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Globalization, Genetic Modification of Crops and Agricultural Hysteria on the Left
One of the most telling images in the modern media of recent date, regarding the issue of genetically modified foodstuffs was the sight of silos of genetically modified seed being sent back from an African nation experiencing a profound crisis of famine. Despite the fact that such seeds would have helped the immediate problem, fears were too great that the nation would be rendered dependant upon subsidized food from the first world, and more to the point, become test subjects for a questionable new technology. However, amongst the strident cries in Europe and Africa against genetically modified produce, which have driven some individuals to engage in 'eco-terrorist' practices of sabotage, the American consumer has become comfortable, one might state, in a kind of blissful ignorance over the debate. American genetically modified crops are not even required to be labeled in our supermarkets, while Europeans are willing to risk imprisonment, and Africans hunger, to fend off the advancement of such products. But is "green" and organic, necessarily better. (DeGregori, 2002, 9-10)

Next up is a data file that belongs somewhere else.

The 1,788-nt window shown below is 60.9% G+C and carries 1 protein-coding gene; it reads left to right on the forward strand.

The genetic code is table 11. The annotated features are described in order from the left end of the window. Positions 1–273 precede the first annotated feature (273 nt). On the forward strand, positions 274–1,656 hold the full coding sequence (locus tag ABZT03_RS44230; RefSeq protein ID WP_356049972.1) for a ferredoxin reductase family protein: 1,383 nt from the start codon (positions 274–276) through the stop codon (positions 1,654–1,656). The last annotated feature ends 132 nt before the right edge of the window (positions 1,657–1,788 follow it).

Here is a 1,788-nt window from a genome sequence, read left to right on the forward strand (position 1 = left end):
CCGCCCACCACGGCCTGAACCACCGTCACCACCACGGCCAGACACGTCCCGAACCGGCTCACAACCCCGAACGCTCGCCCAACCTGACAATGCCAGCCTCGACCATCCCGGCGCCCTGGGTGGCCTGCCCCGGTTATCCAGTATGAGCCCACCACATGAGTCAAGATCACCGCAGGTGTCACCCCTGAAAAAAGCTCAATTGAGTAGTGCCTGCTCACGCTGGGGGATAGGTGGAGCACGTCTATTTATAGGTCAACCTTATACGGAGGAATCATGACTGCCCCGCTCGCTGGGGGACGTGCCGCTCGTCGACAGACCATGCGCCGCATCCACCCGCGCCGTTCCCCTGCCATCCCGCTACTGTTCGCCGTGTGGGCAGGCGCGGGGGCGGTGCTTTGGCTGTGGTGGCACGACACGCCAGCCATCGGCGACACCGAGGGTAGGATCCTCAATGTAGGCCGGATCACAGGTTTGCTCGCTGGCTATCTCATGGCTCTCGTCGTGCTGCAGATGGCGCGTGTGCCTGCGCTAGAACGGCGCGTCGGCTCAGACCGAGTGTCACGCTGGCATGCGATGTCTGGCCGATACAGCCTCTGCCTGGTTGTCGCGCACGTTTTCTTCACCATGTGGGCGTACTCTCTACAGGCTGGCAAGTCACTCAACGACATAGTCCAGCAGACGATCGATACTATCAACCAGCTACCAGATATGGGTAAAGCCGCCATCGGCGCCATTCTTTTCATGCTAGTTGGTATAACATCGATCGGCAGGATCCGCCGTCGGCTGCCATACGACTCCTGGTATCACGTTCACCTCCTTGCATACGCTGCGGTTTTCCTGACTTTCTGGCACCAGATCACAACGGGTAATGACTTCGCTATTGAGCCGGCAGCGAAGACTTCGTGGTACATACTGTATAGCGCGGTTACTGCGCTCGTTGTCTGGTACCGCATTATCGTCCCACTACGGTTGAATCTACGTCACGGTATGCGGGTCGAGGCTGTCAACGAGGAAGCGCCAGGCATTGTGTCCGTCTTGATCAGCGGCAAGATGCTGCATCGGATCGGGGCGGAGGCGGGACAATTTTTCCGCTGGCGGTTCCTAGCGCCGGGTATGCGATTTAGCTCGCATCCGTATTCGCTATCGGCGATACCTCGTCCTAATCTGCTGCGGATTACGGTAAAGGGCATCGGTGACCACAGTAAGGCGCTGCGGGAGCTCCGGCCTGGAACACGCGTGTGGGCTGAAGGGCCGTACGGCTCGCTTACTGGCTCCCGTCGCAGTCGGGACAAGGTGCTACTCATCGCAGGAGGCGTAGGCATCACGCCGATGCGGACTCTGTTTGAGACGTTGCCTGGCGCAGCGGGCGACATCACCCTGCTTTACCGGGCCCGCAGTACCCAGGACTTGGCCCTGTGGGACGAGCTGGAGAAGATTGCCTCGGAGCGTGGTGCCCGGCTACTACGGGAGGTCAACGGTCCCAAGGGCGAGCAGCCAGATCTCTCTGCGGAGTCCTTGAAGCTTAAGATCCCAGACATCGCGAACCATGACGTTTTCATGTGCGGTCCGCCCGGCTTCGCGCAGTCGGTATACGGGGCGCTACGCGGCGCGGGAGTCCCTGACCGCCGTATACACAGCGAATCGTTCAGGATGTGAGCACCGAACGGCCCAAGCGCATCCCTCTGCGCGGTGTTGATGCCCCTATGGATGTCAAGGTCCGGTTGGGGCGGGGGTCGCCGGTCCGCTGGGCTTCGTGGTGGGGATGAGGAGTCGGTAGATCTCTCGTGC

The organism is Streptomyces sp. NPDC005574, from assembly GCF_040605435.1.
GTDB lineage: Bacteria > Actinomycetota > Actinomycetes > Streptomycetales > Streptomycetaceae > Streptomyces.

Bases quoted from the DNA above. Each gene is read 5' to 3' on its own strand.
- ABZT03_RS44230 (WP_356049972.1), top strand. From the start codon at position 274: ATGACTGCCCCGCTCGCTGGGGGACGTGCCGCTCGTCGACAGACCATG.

Thomas DeGregori sees such hysteria as a form of Luddite technophobia. (DeGregori, 2002, 152). He also sees the African example as a dangerous result of first-world generated fears regarding important new agricultural technology. The capitalism that fueled genetically modified crops that are more resistant to disease and easier to produce in difficult climates, DeGregori suggests, will be the salvation of the world, if only environmentalists will step aside. DeGregori, it must be noted, does not stand alone on the world agricultural state in his fervent belief in the value of capitalism. By way of an analogy, Lawrence Busch points out that when Christopher Columbus set forth upon his great mission, the explorer did not do so out of the impetus to explore the world but to enrich his backers in spices and wealth. Columbus engaged in the pursuit of progress, in other words, with mercantilist and nascent capitalist sympathies, rather than with any desire to see the world. (Busch, 171 cited in Bigman, 2002). Thus capitalist and self-interested monetary benefit, this anecdote implies, can reap huge dividends in terms of benefiting the world. Thomas DeGregori is the author of The Environment, Natural Resources and Modern Technology, and the Origins of the Organic Agriculture Debate, and both books are written with the central thesis that capitalist technological innovations ultimately must be fostered to allow for the world's betterment -- and genetically modified foods, with no proven health risks, are one of these great innovations.